As societies worldwide continue their increasing dependence on ICT resources—and as citizens, organizations, and governments rely more heavily on secure data and devices to conduct their business and pursue their goals—the importance of cybersecurity will continue to grow. China has accelerated the growth of its Internet-based economy with the support of Chinese global Internet service providers such as Baidu, Alibaba, and Tencent. The government is forging new opportunities for commerce by cooperating with other non-U.S. economies through investments such as the creation of the Asian Infrastructure Investment Bank and the One Belt, One Road initiative, linking Asia with Europe directly over land and sea. Chinese state-owned enterprises are also increasing their acquisitions of foreign high-tech companies, a trend that raises concerns for the governments where these companies are located.

State-sponsored investment and policies that leverage access to foreign markets will enable Chinese industries to acquire core technologies and thrive in domestic and international markets. This strategy also increases Chinese competitiveness in countries like the United States where trade rules have been more liberal. As two of the world’s most influential nations, China and the United States share responsibility for leading international efforts to establish cybersecurity policies and promote consensus around Internet governance. Despite improved cooperation and greater collaboration on addressing cybercrime and cybersecurity, the two governments continue to hold very different positions on other cyber governance issues.

From a U.S. industry perspective, businesses will need to invest in the legal compliance required by China’s new Cybersecurity Law and associated regulations, as mandatory national security standards. Companies and their customers will also face risks for any noncompliance due to technical difficulties. If penalized by the Chinese government, U.S. companies may face the dilemma of having to remove products and services from the marketplace. At the same time, information technology users in China may be forced to adopt less secure solutions due to lack of competition.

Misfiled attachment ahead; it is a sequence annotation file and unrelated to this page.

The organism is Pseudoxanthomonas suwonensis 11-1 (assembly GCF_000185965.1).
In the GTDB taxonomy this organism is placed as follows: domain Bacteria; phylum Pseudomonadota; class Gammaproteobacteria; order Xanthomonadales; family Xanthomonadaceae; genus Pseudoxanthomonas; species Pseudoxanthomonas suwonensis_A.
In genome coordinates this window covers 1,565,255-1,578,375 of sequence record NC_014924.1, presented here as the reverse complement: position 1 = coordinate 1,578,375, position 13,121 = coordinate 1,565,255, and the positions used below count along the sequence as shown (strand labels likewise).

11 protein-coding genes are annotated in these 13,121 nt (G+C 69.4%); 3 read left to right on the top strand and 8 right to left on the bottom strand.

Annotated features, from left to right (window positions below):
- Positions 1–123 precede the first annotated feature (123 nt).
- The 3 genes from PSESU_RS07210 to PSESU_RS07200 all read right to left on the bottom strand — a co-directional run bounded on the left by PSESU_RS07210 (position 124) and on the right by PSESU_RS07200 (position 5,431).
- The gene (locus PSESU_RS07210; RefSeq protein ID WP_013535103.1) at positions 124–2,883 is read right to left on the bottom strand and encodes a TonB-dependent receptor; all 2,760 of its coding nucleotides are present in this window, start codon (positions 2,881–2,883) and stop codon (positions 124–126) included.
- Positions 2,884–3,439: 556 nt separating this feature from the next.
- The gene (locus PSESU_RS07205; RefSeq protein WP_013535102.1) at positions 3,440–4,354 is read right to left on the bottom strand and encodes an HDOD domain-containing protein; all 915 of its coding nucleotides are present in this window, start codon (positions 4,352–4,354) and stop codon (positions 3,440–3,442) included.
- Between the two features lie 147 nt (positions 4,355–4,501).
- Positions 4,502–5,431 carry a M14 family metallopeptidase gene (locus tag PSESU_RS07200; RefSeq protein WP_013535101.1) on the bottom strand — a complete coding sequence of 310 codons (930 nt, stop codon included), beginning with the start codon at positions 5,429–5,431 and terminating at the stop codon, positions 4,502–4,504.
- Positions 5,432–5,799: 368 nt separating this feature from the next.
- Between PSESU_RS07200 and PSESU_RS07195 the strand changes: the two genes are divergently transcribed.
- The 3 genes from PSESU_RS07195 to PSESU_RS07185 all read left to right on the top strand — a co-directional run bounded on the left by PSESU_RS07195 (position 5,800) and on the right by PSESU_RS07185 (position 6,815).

It remains to be seen how and if the administrations of Presidents Trump and Xi commit to building joint partnerships to promote cybersecurity, cyber norms, and security innovation. If they do, the ICT sector can provide both governments with the tools to address cyber threats as new forms of computing continue their rapid evolution and adoption. China’s recognition of the value of Internet-based economies provides an opportunity for the ICT industries in China, Europe, Asia, and the United States to work collectively to address their common interests, including issues such as supply-chain trust. And ultimately, the best approach to protecting the Internet worldwide is to allow the ICT industry to drive innovation and to permit users to adopt the most advanced and reliable solutions without discriminating based on the national source of a product.


[1] UN Office for Disarmament Affairs, “Developments in the Field of Information and Telecommunications in the Context of International Security,”

[2] Zhang Feng, “MIIT Takes Three Measures to Boost Cyber Power National Strategy and ‘Internet Plus’ Initiative,”, May 15, 2016.

[3] Eric Carlson, Ashwin Kaja, and Yan Luo, “China Enacts New Counter-Terrorism Law,” National Law Review, January 5, 2016. The new law also provides, for the first time, a legal definition of terrorism and outlines how the government will approach this challenge. China now defines terrorism as “any proposition or activity that, by means of violence, sabotage or threat, generates social panic, undermines public security, infringes on personal and property rights, and menaces government organs and international organizations—with the aim to realize certain political and ideological purposes.”

Jing de Jong-Chen is a Partner and General Manager, Global Security Strategy and Diplomacy, at Microsoft Corporation. She has 20 years of industry experience and domain expertise in cybersecurity policy, technology, and strategic partnership development. The views expressed in this essay are the author’s own.